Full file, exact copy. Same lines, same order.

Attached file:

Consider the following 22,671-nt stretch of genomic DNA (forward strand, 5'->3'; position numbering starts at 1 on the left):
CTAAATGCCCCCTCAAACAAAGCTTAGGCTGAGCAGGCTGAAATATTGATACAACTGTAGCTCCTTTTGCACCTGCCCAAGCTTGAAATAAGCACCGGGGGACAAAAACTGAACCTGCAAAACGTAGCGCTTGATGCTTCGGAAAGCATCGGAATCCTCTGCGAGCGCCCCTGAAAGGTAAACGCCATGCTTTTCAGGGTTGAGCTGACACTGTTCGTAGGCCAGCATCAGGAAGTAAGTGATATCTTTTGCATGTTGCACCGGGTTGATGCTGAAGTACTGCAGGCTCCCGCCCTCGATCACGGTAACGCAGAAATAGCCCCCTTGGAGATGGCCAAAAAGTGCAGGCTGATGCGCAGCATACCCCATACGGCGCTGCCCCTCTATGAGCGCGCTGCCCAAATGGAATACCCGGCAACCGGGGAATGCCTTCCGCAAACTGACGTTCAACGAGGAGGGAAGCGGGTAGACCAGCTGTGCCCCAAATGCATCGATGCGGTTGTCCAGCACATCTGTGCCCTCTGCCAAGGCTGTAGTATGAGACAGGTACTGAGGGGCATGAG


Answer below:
Consider the following 22,671-nt stretch of genomic DNA (forward strand, 5'->3'; position numbering starts at 1 on the left):
CTAAATGCCCCCTCAAACAAAGCTTAGGCTGAGCAGGCTGAAATATTGATACAACTGTAGCTCCTTTTGCACCTGCCCAAGCTTGAAATAAGCACCGGGGGACAAAAACTGAACCTGCAAAACGTAGCGCTTGATGCTTCGGAAAGCATCGGAATCCTCTGCGAGCGCCCCTGAAAGGTAAACGCCATGCTTTTCAGGGTTGAGCTGACACTGTTCGTAGGCCAGCATCAGGAAGTAAGTGATATCTTTTGCATGTTGCACCGGGTTGATGCTGAAGTACTGCAGGCTCCCGCCCTCGATCACGGTAACGCAGAAATAGCCCCCTTGGAGATGGCCAAAAAGTGCAGGCTGATGCGCAGCATACCCCATACGGCGCTGCCCCTCTATGAGCGCGCTGCCCAAATGGAATACCCGGCAACCGGGGAATGCCTTCCGCAAACTGACGTTCAACGAGGAGGGAAGCGGGTAGACCAGCTGTGCCCCAAATGCATCGATGCGGTTGTCCAGCACATCTGTGCCCTCTGCCAAGGCTGTAGTATGAGACAGGTACTGAGGGGCATGAG